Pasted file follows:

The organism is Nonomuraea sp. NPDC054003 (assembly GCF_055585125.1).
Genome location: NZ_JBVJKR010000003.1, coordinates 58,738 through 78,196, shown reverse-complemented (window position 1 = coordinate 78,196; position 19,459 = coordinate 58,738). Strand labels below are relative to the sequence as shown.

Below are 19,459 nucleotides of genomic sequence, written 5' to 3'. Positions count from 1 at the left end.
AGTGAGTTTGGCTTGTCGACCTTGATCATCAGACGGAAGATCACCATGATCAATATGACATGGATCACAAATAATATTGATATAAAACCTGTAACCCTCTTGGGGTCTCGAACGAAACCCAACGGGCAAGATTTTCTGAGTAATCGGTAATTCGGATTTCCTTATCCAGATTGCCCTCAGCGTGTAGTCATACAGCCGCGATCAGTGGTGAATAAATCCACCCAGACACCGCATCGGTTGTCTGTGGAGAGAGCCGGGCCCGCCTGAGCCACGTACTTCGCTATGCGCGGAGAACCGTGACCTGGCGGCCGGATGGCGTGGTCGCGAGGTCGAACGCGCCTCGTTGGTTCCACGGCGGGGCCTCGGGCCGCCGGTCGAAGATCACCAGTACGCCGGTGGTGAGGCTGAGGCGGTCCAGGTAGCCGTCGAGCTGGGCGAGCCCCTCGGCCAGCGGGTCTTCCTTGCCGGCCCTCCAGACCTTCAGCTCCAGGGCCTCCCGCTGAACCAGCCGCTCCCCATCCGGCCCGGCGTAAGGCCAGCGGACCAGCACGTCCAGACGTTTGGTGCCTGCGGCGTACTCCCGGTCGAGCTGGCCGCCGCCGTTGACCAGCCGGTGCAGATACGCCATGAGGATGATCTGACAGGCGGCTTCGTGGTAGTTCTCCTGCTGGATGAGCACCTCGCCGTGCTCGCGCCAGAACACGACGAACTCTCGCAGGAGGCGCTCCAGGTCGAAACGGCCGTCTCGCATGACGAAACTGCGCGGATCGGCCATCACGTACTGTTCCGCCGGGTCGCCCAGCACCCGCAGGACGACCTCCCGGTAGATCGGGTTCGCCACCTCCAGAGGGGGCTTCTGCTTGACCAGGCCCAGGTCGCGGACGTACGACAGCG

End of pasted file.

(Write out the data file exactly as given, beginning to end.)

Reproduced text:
The organism is Nonomuraea sp. NPDC054003 (assembly GCF_055585125.1).
Genome location: NZ_JBVJKR010000003.1, coordinates 58,738 through 78,196, shown reverse-complemented (window position 1 = coordinate 78,196; position 19,459 = coordinate 58,738). Strand labels below are relative to the sequence as shown.

Below are 19,459 nucleotides of genomic sequence, written 5' to 3'. Positions count from 1 at the left end.
AGTGAGTTTGGCTTGTCGACCTTGATCATCAGACGGAAGATCACCATGATCAATATGACATGGATCACAAATAATATTGATATAAAACCTGTAACCCTCTTGGGGTCTCGAACGAAACCCAACGGGCAAGATTTTCTGAGTAATCGGTAATTCGGATTTCCTTATCCAGATTGCCCTCAGCGTGTAGTCATACAGCCGCGATCAGTGGTGAATAAATCCACCCAGACACCGCATCGGTTGTCTGTGGAGAGAGCCGGGCCCGCCTGAGCCACGTACTTCGCTATGCGCGGAGAACCGTGACCTGGCGGCCGGATGGCGTGGTCGCGAGGTCGAACGCGCCTCGTTGGTTCCACGGCGGGGCCTCGGGCCGCCGGTCGAAGATCACCAGTACGCCGGTGGTGAGGCTGAGGCGGTCCAGGTAGCCGTCGAGCTGGGCGAGCCCCTCGGCCAGCGGGTCTTCCTTGCCGGCCCTCCAGACCTTCAGCTCCAGGGCCTCCCGCTGAACCAGCCGCTCCCCATCCGGCCCGGCGTAAGGCCAGCGGACCAGCACGTCCAGACGTTTGGTGCCTGCGGCGTACTCCCGGTCGAGCTGGCCGCCGCCGTTGACCAGCCGGTGCAGATACGCCATGAGGATGATCTGACAGGCGGCTTCGTGGTAGTTCTCCTGCTGGATGAGCACCTCGCCGTGCTCGCGCCAGAACACGACGAACTCTCGCAGGAGGCGCTCCAGGTCGAAACGGCCGTCTCGCATGACGAAACTGCGCGGATCGGCCATCACGTACTGTTCCGCCGGGTCGCCCAGCACCCGCAGGACGACCTCCCGGTAGATCGGGTTCGCCACCTCCAGAGGGGGCTTCTGCTTGACCAGGCCCAGGTCGCGGACGTACGACAGCG